Sunday, April 21, 2013

Dissecting Rome’s First Triumvirate – Part I

The first triumvirate of the Roman Republic was a classic study in power and politics. Three men, each with their own unique personality, battled for control of Rome, but it took a titan of titans to defeat the other two, and that man removed the final brick from the Republic and used it to establish the foundation for an empire.

Gaius Julius Caesar was born in 100 B.C. A member of the famed Julian clan, he was the son of another Gaius Julius Caesar whose sister Julia married Gaius Marius, the famous general. Caesar matured during the civil war between Marius and Sulla (88-82 B.C), although his allegiance to Marius almost cost him his life. During the time Marius was in control of Rome, Caesar was named priest and married the daughter of Marius’ ally Cinna. But then Sulla took control of the city causing Caesar to lose his wife’s dowry, title, and was forced into hiding. Ironically, the loss of priestly office freed Caesar to join the army and serve in the east. Hearing of Sulla’s death in 78, he returned to Rome to work as an attorney in order to hone his skills in rhetoric and oratory. Then, by 70 B.C, Caesar was ready to begin his political career.

After serving as military tribune, Caesar was elected Questor in 69 B.C, Aedile in 66, and then Pontifex Maximus and Praetor Urbanus in 63. After his Praetorship, Caesar was appointed governor of Spain, but could not take that position until he satisfied his creditors. He appealed to Marcus Crassus for help and the richest man in Rome paid or guaranteed many of Caesar’s debts. Caesar stood for Consul in 59 B.C. and was elected in one of the most corrupt campaigns on record.

Marcus Licinius Crassus was born in 115 B.C, son of P. Licinius Crassus, who was Consul in 97 B.C and Censor in 89. During the civil war, Crassus’ father and brother committed suicide rather than being captured by the troops of Marius. Later, after Marius’ death, his ally Cinna began proscriptions on all those who had supported Sulla, forcing the younger Crassus into exile. Then, after Cinna’s death in 84 B.C, Crassus joined Sulla in Africa and eventually became one of the leaders of the attack force that retook Rome in 82 B.C. Crassus spent the next few years amassing the greatest fortune in Roman history through land speculation, proscriptions against the followers of Marius, and slave trade. Now wealthy, he began his political career through the curule path. Political advancement was interrupted by the slave war with Spartacus, which Crassus helped put down in 71 B.C, but he was elected consul in 70 B.C, serving with Pompey and then Censor in 65 B.C. In 60, he was returned to consul, again serving with Pompey.

Gnaeus Pompey Magnus was born in 106 B.C. His father, Gnaeus Pompeius Strabo served as Praetor in 92 B.C. and Consul in 89 B.C. He died during Marius’ siege on Rome in 87 B.C. The son served in the army under his father and found soldering to his liking. Prior to Sulla’s assault on Rome, Pompey raised three legions to support him and forever earned the trust of the new dictator. After victories over the remaining Marians in Sicily and Africa, Sulla dubbed his young general “Magnus” supposedly in derision because Pompey had no political experience worthy of a title. After putting down a revolt following the death of Sulla, Pompey demanded that the Senate name him proconsul of Hispania. Fearing his rising military power, the Senate said no, but Pompey got his way when he threatened the Senate by refusing to disband his legions. He remained in Hispania until 71 B.C. when the Senate requested that he help Crassus with the war against Spartacus.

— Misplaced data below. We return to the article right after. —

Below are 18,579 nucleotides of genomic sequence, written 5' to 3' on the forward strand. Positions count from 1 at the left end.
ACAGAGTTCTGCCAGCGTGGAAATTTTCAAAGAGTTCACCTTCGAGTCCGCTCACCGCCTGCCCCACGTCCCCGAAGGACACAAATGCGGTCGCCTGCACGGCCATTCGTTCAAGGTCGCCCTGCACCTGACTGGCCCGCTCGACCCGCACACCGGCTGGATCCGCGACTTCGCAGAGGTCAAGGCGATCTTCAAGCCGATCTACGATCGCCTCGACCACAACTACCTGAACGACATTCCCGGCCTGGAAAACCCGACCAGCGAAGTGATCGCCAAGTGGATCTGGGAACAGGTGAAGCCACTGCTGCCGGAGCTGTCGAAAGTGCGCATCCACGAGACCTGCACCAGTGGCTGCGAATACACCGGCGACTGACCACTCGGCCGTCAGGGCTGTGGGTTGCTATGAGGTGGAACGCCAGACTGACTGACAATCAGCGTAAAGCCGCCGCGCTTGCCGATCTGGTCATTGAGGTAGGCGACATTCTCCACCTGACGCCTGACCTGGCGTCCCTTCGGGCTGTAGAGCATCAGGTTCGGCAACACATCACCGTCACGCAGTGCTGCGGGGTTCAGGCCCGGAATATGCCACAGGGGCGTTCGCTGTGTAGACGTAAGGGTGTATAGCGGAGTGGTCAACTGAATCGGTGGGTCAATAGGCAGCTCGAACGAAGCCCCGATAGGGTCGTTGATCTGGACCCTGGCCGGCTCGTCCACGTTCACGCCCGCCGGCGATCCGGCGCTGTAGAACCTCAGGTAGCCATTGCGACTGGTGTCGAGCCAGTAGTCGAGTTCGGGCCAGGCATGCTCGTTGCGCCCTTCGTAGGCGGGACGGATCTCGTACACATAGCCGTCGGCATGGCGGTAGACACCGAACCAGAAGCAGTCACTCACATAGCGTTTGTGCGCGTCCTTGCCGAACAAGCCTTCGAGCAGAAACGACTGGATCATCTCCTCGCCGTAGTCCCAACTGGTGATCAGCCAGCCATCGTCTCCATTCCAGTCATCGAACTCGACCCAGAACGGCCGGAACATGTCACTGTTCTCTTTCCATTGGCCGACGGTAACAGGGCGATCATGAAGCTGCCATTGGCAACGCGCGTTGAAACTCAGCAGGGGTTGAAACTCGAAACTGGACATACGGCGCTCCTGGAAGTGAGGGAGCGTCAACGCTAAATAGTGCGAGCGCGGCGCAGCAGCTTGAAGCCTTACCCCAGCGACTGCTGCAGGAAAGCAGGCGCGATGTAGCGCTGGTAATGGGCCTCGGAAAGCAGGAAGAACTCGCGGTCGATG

Pompey was elected consul with Crassus in 70 B.C. without having first served in the Senate, a very unusual accomplishment. At 35 years of age, he was already Rome’s greatest general and, as head of the army, a power to be reckoned with. Following his consulship, Pompey continued his military exploits, fighting in the east against Mithridates, and then on to Syria and Palestine. He returned to Rome for his third triumph in 61 B.C. and again joined Crassus as consul in 60.

So we had three men, three personalities, who had accumulated great power on their own, each harboring a defect preventing further glory. Caesar, the youngest, had little military experience and substantial debts which limited his influence. Crassus lacked leadership skills and was forced to use coin in its place. Pompey had no political resume and lacked a skill for politics. They all experienced Sulla’s attempts to reform the Republic, but Pandora’s box had been opened and Sulla could not put the Republic back to the way it used to be. The new world would be fashioned by the triumvirate and that which would follow it.

1 comment:

Sweedie-The-Cat said...

And for those who want a quick Musical summary of Rome:

1st. The story of....
Julius Caesar ("Besame Mucho" by the Beatles)

2nd. The Story of Rome:
Viva Roma No. V ("Mambo #5" by Lou Bega)

3rd. The Story of The Arena:
Gladiator ("You Know I'm No Good" by Amy Winehouse)

4th. The story of....
Constantine ("Come On, Eileen" by Dexy's Midnight Runners)